Today’s Reflection is about Appreciating What Is
I am spending the Christmas holidays with dear friends on Cortes Island, which is a combination of a drive and 3 ferries north of Vancouver. A journey of about 7-8 hours, which is absolutely worth it. While I have been many times on Cortes in the summertime, winter is different. The pace of life is much slower on the island, tourist season is over, and the focus is on individual, as well as communal, activities. My friends are renting a beautiful little place on the southern tip of the South Point of the island, on top of a mountain with stunning views of the area. Peace, silence, solitude, food, laughter, conversations about anything and everything, and two playing dogs are wonderful ingredients for a time of celebration, connection, and conversations into the night around a wood-burning fireplace.
“While history is inscribed with the names of famous leaders, it is not primarily through the actions of individuals that we have survived to this time, but rather through the actions of communities. We are social animals, and only through cooperation and communication have we been able to survive the wars, famines, pogroms, plagues, and natural disasters that beset us. Community is our basic strategy of survival and evolution.” – Elizabeth Roberts & Elias Amidon
Except for the weather. The first few days were wild and stormy – in any “regular” place. On top of a mountain, the winds are howling, sounding extremely angry with us humans, to the point of us having a hard time sleeping at nights. The windows facing the wind are shaking from its power, and water seeps through the cracks between the windows, doors, and walls.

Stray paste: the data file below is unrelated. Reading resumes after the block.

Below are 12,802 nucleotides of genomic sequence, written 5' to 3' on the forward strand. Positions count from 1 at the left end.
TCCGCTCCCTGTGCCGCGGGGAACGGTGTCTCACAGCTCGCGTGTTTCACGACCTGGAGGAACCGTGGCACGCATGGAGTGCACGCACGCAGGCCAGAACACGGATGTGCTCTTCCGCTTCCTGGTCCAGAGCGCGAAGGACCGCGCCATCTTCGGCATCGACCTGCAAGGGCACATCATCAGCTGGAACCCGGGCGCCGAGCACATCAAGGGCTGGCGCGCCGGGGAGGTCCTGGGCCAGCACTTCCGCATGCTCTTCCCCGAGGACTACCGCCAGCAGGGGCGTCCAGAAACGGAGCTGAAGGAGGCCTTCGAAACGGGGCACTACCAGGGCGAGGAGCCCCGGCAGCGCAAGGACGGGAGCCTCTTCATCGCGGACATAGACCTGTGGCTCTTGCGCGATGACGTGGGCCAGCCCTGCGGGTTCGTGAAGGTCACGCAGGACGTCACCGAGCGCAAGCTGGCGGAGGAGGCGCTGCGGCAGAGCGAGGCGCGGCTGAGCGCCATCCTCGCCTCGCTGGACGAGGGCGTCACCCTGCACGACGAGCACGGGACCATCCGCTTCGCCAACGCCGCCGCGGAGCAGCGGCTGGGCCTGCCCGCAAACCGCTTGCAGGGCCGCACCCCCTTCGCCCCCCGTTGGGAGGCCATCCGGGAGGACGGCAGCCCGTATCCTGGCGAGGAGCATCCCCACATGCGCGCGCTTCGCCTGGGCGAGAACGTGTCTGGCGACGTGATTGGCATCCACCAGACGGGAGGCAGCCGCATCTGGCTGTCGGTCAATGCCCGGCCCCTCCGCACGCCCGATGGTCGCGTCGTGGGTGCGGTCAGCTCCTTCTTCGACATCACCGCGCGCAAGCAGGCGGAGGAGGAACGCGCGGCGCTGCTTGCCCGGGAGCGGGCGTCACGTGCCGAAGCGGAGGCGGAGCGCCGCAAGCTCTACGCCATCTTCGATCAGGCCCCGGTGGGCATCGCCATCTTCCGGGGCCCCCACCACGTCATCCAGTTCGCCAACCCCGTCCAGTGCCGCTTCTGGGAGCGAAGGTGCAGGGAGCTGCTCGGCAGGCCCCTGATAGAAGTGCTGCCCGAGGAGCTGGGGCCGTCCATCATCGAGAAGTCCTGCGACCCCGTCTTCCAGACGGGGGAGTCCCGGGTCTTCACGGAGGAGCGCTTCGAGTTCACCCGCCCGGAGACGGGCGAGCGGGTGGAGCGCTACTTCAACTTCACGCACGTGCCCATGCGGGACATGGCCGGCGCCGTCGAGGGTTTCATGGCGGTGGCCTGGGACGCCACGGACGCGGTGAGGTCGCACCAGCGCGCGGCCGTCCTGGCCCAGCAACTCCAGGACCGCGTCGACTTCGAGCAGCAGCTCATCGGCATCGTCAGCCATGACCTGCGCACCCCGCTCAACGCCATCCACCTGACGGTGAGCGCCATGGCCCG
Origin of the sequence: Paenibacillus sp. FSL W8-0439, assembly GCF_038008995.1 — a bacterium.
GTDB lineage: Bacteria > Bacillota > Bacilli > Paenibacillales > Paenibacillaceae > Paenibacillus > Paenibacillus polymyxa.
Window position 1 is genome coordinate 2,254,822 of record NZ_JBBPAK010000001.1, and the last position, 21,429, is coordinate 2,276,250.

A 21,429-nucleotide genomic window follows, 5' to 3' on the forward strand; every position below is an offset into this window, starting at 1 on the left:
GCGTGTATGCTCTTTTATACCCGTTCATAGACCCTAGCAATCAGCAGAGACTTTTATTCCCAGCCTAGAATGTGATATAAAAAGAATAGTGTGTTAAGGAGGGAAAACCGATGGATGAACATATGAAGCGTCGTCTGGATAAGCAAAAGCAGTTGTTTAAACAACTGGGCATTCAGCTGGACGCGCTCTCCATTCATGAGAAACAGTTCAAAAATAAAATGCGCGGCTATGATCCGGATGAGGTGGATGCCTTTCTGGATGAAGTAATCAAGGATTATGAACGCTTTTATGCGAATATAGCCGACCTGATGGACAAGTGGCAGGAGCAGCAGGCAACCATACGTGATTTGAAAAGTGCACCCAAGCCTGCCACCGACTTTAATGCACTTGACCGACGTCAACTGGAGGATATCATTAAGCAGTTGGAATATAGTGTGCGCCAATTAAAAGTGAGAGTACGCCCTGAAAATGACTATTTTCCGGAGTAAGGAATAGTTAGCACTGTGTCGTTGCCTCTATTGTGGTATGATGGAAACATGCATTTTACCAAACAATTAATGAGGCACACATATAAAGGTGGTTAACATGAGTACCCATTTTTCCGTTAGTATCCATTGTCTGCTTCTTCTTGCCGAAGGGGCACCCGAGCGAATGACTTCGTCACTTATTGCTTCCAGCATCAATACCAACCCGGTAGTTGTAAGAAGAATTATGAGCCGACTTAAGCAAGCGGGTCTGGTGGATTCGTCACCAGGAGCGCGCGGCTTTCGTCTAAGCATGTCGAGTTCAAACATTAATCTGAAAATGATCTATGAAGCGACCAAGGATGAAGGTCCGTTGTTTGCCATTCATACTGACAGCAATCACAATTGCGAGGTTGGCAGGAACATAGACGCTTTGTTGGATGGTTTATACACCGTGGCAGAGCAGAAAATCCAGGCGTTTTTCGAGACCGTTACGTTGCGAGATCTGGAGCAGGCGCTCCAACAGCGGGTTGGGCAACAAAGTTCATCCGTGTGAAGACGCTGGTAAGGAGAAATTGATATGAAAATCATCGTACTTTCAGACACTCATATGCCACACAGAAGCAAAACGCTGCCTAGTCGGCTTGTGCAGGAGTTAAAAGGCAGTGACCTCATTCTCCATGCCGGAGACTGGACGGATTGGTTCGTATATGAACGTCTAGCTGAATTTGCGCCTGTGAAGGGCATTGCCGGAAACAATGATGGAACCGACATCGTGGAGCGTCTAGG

And then the electricity goes out. Because the house we are in gets its supply of water pumped from a well, it means we don’t have water. We also don’t have internet connection, except for – luckily – through my phone. The fridge is not working either, and we are moving the more perishable food closer to the outdoors. We also can’t watch movies (the power went out just as we started with the first one). Even if we wanted to, we could not get off the island, because the ferries were not operating due to this extreme weather. We do have a gas stove, and so can make tea and some food, we have candles for light, and we have a wood-burning fireplace to warm up the house (some rooms better than others). And I have Tobi, who, cuddled to me at night, keeps the bed warm.
Life becomes a lot more basic for us, almost to the point of primal. It is interesting to think that all of our comforts and conveniences of the modern life are very recent, emerging into existence and our use perhaps during the last 300 or 400 years. For millennia prior to it, life was a lot more basic and aligned to the world around us. And we humans made it so far.
Sitting in this little and cozy house, by the fireplace, while the weather is raging outside, feels like being in a cocoon. The feeling of togetherness is much stronger, and it feels more comfortable knowing that we are not alone. This, perhaps, is one of the secrets of the human survivals, togetherness. Being able to both experience and appreciate the situation and its gifts is currently my biggest and most important holiday blessing to take home.
“The most important things in life aren’t things.” – Einstein (I think)
A sunny week to you all, inside and out.